This application for a Mentored Patient-Oriented Research Career Development Award entitled "Circadian Timing, Sleep, and Adiposity" is being submitted by Dr. Kelly Glazer Baron, PhD, MPH, to continue her professional development as a clinical researcher in sleep and circadian rhythms. Obesity is one of the nation's greatest health problems and sleep and circadian rhythm disturbances are thought to play a role in the development of obesity. Short sleep duration and poor sleep quality have been shown to affect metabolism and the hormones that regulate hunger and satiety. In addition, disrupted circadian rhythms, such as in shift work, have been associated with weight gain, increased risk for metabolic syndrome, poorer diet and exercise behavior. At this point, it is not known to what degree individual differences in circadian timing contribute to obesity in non-shift workers. This study will test the timing of circadian rhythms and also the alignment between circadian rhythms and sleep with measures of adiposity, dietary behavior, and physical activity. Results of this study may lead to new interventions for the prevention and treatment of obesity. Dr. Baron is a Clinical Health Psychologist with a specialty in Behavioral Sleep Medicine. Her research has focused on health behaviors in sleep disorders populations, including treatment adherence in obstructive sleep apnea and outcomes of insomnia treatment. She has been building her knowledge and experience with circadian rhythms research through evaluating dietary behavior in individuals with normal and delayed sleep timing preferences. The project proposed in this award builds on Dr. Baron's prior research demonstrating greater calorie intake in those with a preference for later sleep timing by objectively measuring circadian rhythms and also exploring the effects of misalignment between circadian rhythms and sleep. Her long term goals are to become an expert on the role of circadian rhythms in metabolism and weight regulation, with understanding of both the biological and social aspects of this relationship. It is Dr. Baron's hope that this work will lead to interventions to prevent and treat obesity through new mechanisms, such as shifting circadian rhythms using behavioral changes, light and melatonin.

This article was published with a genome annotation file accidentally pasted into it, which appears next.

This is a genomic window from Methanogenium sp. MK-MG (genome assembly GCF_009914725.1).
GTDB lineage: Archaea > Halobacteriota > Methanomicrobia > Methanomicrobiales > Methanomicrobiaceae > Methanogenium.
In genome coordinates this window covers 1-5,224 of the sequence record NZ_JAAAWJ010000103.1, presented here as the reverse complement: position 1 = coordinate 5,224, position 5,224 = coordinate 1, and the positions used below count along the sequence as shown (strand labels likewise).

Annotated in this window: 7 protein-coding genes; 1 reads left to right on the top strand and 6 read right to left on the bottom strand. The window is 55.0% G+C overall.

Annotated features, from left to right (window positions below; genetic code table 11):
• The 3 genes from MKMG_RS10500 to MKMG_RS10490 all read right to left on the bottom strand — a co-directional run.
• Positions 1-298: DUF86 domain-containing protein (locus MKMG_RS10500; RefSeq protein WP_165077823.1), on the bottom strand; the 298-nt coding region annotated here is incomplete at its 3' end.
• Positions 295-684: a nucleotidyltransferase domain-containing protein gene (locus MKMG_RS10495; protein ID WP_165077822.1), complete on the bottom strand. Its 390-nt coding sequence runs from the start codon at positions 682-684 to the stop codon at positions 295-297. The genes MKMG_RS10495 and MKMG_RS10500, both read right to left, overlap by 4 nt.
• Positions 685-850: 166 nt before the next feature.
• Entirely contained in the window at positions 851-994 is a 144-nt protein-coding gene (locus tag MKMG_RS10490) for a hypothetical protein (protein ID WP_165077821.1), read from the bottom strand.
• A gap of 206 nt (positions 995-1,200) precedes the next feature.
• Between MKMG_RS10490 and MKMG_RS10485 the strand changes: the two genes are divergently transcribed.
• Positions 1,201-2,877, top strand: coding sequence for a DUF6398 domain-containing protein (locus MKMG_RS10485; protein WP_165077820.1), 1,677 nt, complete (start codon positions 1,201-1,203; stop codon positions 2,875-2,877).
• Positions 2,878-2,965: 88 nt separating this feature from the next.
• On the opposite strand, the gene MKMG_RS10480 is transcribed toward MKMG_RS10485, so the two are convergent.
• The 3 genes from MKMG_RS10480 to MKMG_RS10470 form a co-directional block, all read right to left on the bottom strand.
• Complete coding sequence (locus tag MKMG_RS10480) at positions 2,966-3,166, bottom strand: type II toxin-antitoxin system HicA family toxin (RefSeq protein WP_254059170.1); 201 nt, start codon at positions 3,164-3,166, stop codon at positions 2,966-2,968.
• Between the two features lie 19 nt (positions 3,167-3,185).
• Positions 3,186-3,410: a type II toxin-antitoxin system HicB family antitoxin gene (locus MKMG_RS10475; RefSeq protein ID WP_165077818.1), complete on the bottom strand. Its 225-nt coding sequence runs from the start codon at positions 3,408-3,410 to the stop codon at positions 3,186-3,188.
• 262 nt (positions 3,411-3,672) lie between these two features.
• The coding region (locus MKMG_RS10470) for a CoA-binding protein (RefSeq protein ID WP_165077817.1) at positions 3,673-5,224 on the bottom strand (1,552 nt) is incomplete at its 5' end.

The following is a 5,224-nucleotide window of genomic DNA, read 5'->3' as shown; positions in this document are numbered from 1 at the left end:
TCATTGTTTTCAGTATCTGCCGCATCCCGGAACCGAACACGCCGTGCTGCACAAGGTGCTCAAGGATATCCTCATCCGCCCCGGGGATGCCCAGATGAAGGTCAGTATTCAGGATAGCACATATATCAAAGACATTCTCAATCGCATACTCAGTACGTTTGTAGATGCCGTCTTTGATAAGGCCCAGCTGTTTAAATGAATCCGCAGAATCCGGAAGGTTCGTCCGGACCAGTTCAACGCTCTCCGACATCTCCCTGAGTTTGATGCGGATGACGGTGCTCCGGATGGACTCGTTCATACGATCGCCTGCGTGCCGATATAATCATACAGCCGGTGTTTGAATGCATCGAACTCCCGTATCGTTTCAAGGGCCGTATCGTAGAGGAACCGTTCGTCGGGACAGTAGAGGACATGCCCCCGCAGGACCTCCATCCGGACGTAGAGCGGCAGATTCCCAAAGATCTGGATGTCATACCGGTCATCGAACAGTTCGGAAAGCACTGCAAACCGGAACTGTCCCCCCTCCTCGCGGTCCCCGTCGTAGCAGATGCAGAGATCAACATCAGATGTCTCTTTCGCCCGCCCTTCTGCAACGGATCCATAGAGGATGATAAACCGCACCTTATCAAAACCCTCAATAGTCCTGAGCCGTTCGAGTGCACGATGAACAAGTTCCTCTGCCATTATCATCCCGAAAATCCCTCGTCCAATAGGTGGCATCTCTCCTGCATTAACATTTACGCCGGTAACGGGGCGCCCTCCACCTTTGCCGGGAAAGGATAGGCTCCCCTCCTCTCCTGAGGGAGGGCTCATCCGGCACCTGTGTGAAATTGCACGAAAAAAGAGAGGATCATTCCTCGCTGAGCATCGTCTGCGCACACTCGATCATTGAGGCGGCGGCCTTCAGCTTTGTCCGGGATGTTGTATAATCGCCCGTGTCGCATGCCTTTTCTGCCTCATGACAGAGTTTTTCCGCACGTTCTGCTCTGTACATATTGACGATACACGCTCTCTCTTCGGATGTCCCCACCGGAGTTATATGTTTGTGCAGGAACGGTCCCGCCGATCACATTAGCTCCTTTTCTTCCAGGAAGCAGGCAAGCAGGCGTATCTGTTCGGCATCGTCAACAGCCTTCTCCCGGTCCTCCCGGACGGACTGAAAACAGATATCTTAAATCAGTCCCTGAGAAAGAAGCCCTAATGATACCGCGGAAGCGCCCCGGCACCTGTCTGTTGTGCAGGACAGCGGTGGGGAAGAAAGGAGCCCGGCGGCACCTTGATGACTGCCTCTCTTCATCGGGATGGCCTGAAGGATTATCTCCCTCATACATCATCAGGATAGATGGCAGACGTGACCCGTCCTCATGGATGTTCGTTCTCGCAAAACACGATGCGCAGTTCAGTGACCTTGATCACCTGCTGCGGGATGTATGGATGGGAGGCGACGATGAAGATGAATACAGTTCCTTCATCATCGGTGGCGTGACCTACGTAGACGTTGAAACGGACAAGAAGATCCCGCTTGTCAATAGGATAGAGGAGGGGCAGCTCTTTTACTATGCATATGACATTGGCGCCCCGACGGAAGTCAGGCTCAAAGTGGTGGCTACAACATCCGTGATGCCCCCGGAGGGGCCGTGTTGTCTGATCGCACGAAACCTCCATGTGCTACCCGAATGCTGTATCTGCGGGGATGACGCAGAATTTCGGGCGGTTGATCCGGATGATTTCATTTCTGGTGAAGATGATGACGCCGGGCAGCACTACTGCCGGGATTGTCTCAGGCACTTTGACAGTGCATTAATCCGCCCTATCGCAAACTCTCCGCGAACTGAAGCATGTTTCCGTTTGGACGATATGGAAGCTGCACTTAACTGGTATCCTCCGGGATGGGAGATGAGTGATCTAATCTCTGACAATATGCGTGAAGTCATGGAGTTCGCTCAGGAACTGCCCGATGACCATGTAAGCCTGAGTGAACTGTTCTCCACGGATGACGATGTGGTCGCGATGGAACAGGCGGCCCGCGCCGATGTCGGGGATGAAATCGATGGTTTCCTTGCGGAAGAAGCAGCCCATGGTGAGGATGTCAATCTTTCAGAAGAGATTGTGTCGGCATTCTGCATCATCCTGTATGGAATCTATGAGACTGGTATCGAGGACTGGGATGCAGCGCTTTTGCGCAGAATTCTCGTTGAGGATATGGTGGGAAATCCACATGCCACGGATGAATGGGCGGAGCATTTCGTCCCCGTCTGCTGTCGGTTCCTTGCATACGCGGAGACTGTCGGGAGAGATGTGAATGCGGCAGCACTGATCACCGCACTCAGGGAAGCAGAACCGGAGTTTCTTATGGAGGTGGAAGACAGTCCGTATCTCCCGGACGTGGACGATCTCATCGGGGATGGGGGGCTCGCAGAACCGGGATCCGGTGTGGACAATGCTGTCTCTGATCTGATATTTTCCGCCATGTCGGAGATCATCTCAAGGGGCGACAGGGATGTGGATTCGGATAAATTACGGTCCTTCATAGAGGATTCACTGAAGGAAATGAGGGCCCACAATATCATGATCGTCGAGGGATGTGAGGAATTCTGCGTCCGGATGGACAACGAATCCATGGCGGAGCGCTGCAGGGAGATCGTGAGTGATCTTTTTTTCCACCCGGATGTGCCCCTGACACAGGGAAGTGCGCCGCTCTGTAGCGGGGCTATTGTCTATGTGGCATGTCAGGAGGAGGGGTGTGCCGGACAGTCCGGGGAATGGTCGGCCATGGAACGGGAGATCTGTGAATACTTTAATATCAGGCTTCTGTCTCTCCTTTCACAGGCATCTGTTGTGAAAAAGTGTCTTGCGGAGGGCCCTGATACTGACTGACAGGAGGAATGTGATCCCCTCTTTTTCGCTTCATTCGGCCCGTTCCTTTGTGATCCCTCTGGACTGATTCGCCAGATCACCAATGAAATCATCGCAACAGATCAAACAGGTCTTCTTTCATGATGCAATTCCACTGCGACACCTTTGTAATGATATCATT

Public Health Relevance

Individuals with delayed circadian rhythms may have disrupted metabolism and increased risk of weight gain due to both biological and social factors, such as what is seen in shift workers. The proposed project will evaluate associations between timing of the circadian rhythm and misalignment of the circadian rhythm and sleep with obesity, diet, and physical activity. If results demonstrate that circadian timing and or misalignment are associated with obesity, this research may benefit public health through leading to new biological and behavioral interventions for obesity that involve shifting circadian rhythms using behavior, light, and melatonin.

Agency
National Institute of Health (NIH)
Institute
National Heart, Lung, and Blood Institute (NHLBI)
Type
Mentored Patient-Oriented Research Career Development Award (K23)
Project #
5K23HL109110-03
Application #
8526529
Study Section
Special Emphasis Panel (ZHL1-CSR-X (M1))
Program Officer
Twery, Michael
Project Start
2011-09-01
Project End
2015-06-30
Budget Start
2013-07-01
Budget End
2014-06-30
Support Year
3
Fiscal Year
2013
Total Cost
$132,264
Indirect Cost
$9,797
Name
Northwestern University at Chicago
Department
Neurology
Type
Schools of Medicine
DUNS #
005436803
City
Chicago
State
IL
Country
United States
Zip Code
60611
Baron, Kelly Glazer; Reid, Kathryn J (2014) Circadian misalignment and health. Int Rev Psychiatry 26:139-54
Reid, Kathryn J; Santostasi, Giovanni; Baron, Kelly G et al. (2014) Timing and intensity of light correlate with body weight in adults. PLoS One 9:e92251
Baron, Kelly Glazer; Reid, Kathryn J; Zee, Phyllis C (2013) Exercise to improve sleep in insomnia: exploration of the bidirectional effects. J Clin Sleep Med 9:819-24
Glazer Baron, Kelly; Gunn, Heather E; Czajkowski, Laura A et al. (2012) Spousal involvement in CPAP: does pressure help? J Clin Sleep Med 8:147-53